Changing Attitude in 2013 – a life-giving vision

Retired Archbishop Rowan Williams – what a strange thought. Rowan, tutor from my Westcott days, was an easy friend before being appointed to Canterbury. My friendship with him wasn’t the only one to be changed following his elevation. I hope coming back down to earth restores the previously relaxed informality of friendship.

In his New Year message to be broadcast today, he says:

“Religion (in the ‘Robes’ project to homeless people in London) is a well-spring of energy and a source of life-giving vision for how people should be regarded and treated.

“It’s all based on one vision – to make our society, our whole world, work for everyone, not just the comfortable and well off.”

People should ask themselves: “What can I do to join this silent conspiracy of generous dedication?”

Rowan praises the army of volunteers, many of them from churches and other faith groups, the cheerful people who make the wheels go round and quietly, often invisibly, turn vision into reality and make things happen.

Well, I have a number of comments to make about this, but first, I’ve been looking ahead to the known knowns of 2013 that will impact on the Church and the work of Changing Attitude.

Potentially the most important is the report that will be presented to the House of Bishops by the Review Group chaired by Sir Joseph Pilling. It isn’t being presented until the December meeting, so this may be the final event of 2013. I’m going to assume that the HoB will make a public statement almost immediately, although this can’t be taken for granted.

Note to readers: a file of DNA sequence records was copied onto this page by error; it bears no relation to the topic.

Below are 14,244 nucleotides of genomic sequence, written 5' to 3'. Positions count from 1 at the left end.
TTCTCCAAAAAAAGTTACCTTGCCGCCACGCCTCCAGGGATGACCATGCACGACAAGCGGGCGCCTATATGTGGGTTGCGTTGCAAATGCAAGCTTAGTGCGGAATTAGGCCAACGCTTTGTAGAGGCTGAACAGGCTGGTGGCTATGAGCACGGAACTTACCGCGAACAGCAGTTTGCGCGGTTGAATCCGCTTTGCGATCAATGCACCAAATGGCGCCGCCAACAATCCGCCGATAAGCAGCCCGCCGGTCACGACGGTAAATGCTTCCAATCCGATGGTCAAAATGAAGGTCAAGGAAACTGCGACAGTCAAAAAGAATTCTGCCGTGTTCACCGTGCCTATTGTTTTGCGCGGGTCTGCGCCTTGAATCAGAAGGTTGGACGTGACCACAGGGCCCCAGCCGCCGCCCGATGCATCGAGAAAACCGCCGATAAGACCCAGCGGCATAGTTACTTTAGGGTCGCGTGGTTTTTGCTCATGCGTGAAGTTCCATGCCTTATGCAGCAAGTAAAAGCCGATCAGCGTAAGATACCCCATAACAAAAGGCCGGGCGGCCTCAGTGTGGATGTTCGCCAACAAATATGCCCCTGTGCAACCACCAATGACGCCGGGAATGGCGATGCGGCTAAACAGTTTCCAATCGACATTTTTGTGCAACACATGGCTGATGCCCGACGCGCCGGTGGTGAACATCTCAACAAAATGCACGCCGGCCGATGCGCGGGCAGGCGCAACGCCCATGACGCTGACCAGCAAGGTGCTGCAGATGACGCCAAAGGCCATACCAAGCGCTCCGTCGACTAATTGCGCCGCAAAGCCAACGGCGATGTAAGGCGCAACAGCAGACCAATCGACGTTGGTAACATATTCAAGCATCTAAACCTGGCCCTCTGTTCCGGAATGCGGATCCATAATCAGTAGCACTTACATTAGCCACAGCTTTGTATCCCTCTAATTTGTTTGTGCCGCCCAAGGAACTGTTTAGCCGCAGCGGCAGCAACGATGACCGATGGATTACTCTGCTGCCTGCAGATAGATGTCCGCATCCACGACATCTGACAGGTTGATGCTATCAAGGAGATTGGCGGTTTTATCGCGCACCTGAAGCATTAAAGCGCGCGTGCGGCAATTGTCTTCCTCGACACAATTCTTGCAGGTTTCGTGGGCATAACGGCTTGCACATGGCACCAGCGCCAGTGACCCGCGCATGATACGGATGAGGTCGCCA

It will be a make or break moment. If the report doesn’t recommend real and significant change, then it will be the moment many people despair, and not only LGB&T Anglicans, who will simply abandon their involvement with the Church. Many of Rowan’s army of volunteers will walk away and devote their energy, wisdom and spiritual inspiration to other causes and communities of people. This will satisfy those organisations in the Church that believe it has to be protected from sexually active same-sex loving people. They will have achieved a cleansing, ridding the Church of inspirational people in the process. Pray God that Pilling and the House of Bishops have more courage.

The Government will publish the Equal Marriage bill. Whether or not it is amended in response to Church House reaction to the apparently unwelcome quadruple lock, it will maintain the pressure on the Church to decide in what way it is going to affirm same-sex relationships. Equal marriage is going to become a reality in 2014. If the Church House and the House of Bishops have any courage and wisdom, they will dedicate time to come to terms with this in  a positive way.

The House of Bishops’ meetings prior to December and the meeting of General Synod in July are going to be critical moments for the review of the women in the episcopate measure. The decisions made will affect the centre-ground of the Church, where many of the quiet volunteers are drawn from, and those lobbying for special provisions because of their opposition to women bishops. The direction recommended by the review will be a defining moment for the future of the Church of England, and any recommendations about the place of LGB&T will be made in that context.